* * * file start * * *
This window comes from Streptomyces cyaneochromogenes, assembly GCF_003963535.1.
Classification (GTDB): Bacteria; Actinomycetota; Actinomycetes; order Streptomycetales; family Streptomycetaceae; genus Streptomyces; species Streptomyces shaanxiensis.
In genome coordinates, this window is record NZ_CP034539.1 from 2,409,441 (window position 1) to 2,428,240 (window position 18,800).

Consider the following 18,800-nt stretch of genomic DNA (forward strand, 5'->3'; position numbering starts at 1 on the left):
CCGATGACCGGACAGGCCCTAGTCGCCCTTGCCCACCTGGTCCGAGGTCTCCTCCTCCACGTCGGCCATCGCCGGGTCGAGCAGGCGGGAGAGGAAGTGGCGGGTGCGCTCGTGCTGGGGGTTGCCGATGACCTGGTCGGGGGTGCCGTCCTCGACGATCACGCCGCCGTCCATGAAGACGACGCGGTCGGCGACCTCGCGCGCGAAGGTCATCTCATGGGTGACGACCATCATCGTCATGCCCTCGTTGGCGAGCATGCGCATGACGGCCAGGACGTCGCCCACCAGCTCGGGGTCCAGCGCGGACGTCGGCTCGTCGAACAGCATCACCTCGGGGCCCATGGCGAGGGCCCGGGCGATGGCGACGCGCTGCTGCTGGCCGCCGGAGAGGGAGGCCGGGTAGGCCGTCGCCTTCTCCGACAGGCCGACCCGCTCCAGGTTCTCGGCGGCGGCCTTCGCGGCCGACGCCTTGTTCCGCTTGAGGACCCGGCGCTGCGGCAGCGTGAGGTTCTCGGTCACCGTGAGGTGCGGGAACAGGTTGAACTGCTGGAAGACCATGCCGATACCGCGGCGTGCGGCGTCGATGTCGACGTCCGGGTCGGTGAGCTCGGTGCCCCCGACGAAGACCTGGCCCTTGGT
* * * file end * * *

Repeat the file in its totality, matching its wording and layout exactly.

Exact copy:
This window comes from Streptomyces cyaneochromogenes, assembly GCF_003963535.1.
Classification (GTDB): Bacteria; Actinomycetota; Actinomycetes; order Streptomycetales; family Streptomycetaceae; genus Streptomyces; species Streptomyces shaanxiensis.
In genome coordinates, this window is record NZ_CP034539.1 from 2,409,441 (window position 1) to 2,428,240 (window position 18,800).

Consider the following 18,800-nt stretch of genomic DNA (forward strand, 5'->3'; position numbering starts at 1 on the left):
CCGATGACCGGACAGGCCCTAGTCGCCCTTGCCCACCTGGTCCGAGGTCTCCTCCTCCACGTCGGCCATCGCCGGGTCGAGCAGGCGGGAGAGGAAGTGGCGGGTGCGCTCGTGCTGGGGGTTGCCGATGACCTGGTCGGGGGTGCCGTCCTCGACGATCACGCCGCCGTCCATGAAGACGACGCGGTCGGCGACCTCGCGCGCGAAGGTCATCTCATGGGTGACGACCATCATCGTCATGCCCTCGTTGGCGAGCATGCGCATGACGGCCAGGACGTCGCCCACCAGCTCGGGGTCCAGCGCGGACGTCGGCTCGTCGAACAGCATCACCTCGGGGCCCATGGCGAGGGCCCGGGCGATGGCGACGCGCTGCTGCTGGCCGCCGGAGAGGGAGGCCGGGTAGGCCGTCGCCTTCTCCGACAGGCCGACCCGCTCCAGGTTCTCGGCGGCGGCCTTCGCGGCCGACGCCTTGTTCCGCTTGAGGACCCGGCGCTGCGGCAGCGTGAGGTTCTCGGTCACCGTGAGGTGCGGGAACAGGTTGAACTGCTGGAAGACCATGCCGATACCGCGGCGTGCGGCGTCGATGTCGACGTCCGGGTCGGTGAGCTCGGTGCCCCCGACGAAGACCTGGCCCTTGGT